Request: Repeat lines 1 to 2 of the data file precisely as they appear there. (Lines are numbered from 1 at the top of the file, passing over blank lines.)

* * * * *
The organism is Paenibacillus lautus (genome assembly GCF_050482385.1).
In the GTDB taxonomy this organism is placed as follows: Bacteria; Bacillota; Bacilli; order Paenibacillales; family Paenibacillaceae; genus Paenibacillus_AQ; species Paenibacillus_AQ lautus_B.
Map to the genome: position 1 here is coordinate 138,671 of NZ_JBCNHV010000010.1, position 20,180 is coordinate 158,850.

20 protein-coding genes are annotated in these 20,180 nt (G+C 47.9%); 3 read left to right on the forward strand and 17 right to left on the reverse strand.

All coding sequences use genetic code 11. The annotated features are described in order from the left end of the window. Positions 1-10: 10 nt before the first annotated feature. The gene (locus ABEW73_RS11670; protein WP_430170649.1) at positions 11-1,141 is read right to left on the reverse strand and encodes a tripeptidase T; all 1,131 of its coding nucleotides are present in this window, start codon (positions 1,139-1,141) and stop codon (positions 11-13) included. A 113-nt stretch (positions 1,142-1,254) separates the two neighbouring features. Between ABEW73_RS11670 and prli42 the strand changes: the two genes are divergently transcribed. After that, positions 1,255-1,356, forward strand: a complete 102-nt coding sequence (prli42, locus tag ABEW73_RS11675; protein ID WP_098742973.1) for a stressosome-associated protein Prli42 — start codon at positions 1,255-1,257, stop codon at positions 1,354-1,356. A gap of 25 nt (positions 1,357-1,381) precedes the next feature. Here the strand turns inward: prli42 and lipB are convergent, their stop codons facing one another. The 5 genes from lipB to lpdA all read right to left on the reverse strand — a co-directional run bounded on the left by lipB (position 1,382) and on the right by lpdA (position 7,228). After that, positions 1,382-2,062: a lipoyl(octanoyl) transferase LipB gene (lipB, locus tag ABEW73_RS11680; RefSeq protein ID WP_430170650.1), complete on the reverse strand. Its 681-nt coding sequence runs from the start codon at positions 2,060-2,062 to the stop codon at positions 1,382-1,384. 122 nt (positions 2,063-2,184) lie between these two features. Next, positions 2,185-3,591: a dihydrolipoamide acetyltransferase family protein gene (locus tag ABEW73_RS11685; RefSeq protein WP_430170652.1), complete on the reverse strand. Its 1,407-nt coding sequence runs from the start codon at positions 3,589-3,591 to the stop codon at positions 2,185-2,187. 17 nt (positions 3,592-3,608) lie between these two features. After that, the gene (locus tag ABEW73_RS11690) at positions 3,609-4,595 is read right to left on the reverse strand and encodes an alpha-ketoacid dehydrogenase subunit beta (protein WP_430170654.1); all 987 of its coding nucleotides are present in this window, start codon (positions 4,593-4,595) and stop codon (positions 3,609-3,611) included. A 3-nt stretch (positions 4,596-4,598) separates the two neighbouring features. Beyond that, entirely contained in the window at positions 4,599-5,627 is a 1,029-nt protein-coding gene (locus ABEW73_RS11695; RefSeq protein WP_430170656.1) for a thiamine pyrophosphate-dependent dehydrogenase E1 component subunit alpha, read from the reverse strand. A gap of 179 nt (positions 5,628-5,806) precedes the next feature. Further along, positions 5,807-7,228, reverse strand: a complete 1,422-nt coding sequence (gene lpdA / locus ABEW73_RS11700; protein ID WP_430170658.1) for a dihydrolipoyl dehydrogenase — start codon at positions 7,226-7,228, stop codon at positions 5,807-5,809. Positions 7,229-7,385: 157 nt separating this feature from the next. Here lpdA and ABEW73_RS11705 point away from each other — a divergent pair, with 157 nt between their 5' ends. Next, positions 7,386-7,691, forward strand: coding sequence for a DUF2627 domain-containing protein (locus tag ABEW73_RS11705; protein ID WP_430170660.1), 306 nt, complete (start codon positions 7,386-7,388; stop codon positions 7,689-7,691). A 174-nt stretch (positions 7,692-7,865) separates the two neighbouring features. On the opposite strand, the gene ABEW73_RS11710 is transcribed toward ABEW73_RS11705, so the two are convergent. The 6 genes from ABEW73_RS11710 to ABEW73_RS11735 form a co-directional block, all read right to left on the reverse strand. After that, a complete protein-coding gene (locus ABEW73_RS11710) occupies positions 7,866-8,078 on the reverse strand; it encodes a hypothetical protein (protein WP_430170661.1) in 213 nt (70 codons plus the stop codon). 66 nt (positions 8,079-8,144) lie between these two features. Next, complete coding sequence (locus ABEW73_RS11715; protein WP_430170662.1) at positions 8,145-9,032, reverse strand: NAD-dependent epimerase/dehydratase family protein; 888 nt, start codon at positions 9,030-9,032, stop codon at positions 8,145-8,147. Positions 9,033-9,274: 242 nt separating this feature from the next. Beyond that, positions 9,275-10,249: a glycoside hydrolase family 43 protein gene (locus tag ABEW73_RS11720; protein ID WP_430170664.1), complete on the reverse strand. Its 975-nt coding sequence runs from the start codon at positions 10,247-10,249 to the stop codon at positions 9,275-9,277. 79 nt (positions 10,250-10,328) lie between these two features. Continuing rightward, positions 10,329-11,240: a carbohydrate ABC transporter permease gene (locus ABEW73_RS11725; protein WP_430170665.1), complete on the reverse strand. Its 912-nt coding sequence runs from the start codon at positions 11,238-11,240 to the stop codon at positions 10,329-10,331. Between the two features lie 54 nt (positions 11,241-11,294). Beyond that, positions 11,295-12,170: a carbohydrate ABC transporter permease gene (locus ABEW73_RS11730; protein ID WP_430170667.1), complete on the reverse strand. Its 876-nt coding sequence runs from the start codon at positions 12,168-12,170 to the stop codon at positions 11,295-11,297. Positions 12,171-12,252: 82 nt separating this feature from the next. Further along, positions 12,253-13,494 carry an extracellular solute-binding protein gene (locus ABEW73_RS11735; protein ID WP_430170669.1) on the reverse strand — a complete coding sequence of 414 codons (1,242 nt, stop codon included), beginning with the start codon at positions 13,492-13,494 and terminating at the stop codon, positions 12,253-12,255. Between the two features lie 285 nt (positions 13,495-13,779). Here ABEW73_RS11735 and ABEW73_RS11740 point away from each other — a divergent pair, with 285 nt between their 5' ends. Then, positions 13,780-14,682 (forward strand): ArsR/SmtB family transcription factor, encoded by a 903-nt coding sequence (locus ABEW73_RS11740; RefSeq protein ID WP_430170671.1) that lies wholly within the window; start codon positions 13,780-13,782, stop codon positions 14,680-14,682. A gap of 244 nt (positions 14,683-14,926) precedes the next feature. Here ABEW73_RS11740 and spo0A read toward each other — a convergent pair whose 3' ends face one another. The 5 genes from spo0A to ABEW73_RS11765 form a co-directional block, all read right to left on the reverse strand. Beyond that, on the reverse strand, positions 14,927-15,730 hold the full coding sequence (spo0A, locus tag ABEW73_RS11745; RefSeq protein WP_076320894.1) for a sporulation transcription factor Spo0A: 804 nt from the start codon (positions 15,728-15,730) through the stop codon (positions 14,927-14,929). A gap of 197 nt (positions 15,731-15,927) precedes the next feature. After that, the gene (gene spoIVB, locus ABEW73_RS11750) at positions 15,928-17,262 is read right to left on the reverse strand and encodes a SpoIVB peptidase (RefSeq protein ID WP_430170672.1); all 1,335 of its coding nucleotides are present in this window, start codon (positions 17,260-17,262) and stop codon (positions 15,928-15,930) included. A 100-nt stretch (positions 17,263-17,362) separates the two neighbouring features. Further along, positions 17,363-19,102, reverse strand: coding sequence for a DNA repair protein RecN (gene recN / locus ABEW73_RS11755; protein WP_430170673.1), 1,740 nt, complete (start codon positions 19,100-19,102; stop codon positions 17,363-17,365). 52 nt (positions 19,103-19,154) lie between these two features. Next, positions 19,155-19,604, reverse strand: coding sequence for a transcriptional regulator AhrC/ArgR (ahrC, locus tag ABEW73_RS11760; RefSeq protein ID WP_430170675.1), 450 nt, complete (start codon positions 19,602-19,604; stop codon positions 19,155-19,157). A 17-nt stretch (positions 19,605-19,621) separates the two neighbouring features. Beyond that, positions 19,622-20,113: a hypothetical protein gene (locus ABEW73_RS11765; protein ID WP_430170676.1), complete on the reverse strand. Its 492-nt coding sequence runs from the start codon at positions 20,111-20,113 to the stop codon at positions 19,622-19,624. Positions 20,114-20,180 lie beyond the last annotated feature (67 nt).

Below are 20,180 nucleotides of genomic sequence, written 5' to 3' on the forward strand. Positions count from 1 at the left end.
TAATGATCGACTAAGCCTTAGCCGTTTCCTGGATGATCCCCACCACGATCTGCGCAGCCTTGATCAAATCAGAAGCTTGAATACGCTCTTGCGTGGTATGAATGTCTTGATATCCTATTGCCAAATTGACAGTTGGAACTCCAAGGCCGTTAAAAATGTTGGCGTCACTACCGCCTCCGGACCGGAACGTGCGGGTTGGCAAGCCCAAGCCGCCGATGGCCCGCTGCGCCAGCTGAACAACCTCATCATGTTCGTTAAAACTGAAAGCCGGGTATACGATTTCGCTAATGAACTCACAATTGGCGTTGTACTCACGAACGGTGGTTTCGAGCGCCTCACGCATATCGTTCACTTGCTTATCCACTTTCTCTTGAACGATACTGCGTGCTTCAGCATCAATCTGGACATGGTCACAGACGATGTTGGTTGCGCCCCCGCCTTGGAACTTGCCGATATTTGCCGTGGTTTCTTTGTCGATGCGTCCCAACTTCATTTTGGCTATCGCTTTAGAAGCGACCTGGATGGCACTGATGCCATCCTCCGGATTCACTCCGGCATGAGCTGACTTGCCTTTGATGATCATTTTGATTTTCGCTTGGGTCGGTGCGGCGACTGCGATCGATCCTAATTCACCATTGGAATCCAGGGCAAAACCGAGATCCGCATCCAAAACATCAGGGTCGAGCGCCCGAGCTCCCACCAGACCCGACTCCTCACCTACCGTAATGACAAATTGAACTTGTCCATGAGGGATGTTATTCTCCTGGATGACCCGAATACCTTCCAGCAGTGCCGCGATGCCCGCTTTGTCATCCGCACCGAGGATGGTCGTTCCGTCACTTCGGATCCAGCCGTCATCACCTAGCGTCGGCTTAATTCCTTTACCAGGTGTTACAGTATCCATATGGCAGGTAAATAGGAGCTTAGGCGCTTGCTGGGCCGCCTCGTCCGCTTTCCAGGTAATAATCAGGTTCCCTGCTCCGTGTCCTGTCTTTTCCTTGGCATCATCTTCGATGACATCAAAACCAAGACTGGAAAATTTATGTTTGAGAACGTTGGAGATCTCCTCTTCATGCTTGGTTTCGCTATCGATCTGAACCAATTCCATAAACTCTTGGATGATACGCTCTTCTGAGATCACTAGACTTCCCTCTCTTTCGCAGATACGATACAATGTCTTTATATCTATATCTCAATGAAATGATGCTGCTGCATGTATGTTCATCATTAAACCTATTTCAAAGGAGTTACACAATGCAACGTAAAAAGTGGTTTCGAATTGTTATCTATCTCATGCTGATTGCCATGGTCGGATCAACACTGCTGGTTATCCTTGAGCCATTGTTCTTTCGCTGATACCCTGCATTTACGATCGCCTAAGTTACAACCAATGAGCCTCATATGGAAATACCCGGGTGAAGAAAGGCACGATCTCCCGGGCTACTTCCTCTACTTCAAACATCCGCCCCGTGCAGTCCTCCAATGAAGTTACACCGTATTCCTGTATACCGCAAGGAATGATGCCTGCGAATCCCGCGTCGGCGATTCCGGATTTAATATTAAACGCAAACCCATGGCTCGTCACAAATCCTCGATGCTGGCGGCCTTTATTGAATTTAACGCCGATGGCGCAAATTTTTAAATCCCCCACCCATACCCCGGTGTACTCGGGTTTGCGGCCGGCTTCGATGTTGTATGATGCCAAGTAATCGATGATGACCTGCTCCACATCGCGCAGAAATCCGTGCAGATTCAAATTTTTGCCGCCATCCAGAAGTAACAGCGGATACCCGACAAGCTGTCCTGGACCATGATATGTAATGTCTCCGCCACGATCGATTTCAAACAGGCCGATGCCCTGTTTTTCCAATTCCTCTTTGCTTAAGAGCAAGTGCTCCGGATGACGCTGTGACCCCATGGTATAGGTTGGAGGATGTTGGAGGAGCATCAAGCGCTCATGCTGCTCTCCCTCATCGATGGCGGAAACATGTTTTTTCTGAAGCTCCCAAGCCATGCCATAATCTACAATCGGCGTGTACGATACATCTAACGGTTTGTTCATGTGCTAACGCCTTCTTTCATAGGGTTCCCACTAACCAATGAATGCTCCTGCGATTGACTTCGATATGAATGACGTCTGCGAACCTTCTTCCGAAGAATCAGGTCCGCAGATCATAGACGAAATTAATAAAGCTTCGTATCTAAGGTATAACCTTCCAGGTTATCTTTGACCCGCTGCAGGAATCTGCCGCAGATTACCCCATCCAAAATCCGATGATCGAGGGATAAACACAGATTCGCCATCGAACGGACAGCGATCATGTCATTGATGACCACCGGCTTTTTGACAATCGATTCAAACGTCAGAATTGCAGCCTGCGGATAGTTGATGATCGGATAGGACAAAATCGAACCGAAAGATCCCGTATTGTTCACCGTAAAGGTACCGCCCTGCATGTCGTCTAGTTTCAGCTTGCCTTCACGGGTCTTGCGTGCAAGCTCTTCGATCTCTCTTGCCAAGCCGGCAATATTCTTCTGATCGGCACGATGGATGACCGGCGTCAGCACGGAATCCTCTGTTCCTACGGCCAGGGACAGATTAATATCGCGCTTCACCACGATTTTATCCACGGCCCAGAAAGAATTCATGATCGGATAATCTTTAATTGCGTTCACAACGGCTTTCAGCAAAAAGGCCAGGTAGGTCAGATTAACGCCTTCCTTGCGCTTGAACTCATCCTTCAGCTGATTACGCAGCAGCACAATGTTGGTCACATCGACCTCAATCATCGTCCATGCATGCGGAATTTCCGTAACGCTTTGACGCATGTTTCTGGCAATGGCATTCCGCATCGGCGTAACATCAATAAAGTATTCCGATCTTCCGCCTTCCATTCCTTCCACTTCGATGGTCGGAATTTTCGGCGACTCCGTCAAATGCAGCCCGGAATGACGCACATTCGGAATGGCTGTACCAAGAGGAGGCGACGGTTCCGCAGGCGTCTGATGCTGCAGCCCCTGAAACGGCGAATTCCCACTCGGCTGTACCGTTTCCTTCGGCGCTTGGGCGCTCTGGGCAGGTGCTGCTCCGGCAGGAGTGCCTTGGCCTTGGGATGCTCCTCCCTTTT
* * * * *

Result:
The organism is Paenibacillus lautus (genome assembly GCF_050482385.1).
In the GTDB taxonomy this organism is placed as follows: Bacteria; Bacillota; Bacilli; order Paenibacillales; family Paenibacillaceae; genus Paenibacillus_AQ; species Paenibacillus_AQ lautus_B.